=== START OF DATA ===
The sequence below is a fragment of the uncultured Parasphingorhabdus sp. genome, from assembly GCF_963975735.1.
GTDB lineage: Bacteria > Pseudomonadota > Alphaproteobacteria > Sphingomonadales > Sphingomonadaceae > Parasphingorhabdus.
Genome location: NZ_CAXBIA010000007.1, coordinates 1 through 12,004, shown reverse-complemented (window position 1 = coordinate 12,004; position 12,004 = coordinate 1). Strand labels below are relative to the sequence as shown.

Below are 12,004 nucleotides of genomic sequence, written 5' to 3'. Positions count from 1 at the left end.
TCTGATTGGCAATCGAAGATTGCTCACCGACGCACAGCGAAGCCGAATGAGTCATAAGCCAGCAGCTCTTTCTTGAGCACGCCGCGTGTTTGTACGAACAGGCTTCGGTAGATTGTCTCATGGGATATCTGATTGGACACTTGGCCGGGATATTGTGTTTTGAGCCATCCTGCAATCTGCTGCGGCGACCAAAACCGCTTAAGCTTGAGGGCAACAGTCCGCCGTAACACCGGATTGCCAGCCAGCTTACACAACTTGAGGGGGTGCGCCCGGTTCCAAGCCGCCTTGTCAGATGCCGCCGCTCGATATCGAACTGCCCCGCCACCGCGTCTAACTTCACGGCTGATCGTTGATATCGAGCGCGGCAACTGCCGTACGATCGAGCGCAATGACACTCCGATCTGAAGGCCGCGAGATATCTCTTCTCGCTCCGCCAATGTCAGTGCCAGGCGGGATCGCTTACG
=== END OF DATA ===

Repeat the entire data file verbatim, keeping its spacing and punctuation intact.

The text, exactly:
The sequence below is a fragment of the uncultured Parasphingorhabdus sp. genome, from assembly GCF_963975735.1.
GTDB lineage: Bacteria > Pseudomonadota > Alphaproteobacteria > Sphingomonadales > Sphingomonadaceae > Parasphingorhabdus.
Genome location: NZ_CAXBIA010000007.1, coordinates 1 through 12,004, shown reverse-complemented (window position 1 = coordinate 12,004; position 12,004 = coordinate 1). Strand labels below are relative to the sequence as shown.

Below are 12,004 nucleotides of genomic sequence, written 5' to 3'. Positions count from 1 at the left end.
TCTGATTGGCAATCGAAGATTGCTCACCGACGCACAGCGAAGCCGAATGAGTCATAAGCCAGCAGCTCTTTCTTGAGCACGCCGCGTGTTTGTACGAACAGGCTTCGGTAGATTGTCTCATGGGATATCTGATTGGACACTTGGCCGGGATATTGTGTTTTGAGCCATCCTGCAATCTGCTGCGGCGACCAAAACCGCTTAAGCTTGAGGGCAACAGTCCGCCGTAACACCGGATTGCCAGCCAGCTTACACAACTTGAGGGGGTGCGCCCGGTTCCAAGCCGCCTTGTCAGATGCCGCCGCTCGATATCGAACTGCCCCGCCACCGCGTCTAACTTCACGGCTGATCGTTGATATCGAGCGCGGCAACTGCCGTACGATCGAGCGCAATGACACTCCGATCTGAAGGCCGCGAGATATCTCTTCTCGCTCCGCCAATGTCAGTGCCAGGCGGGATCGCTTACG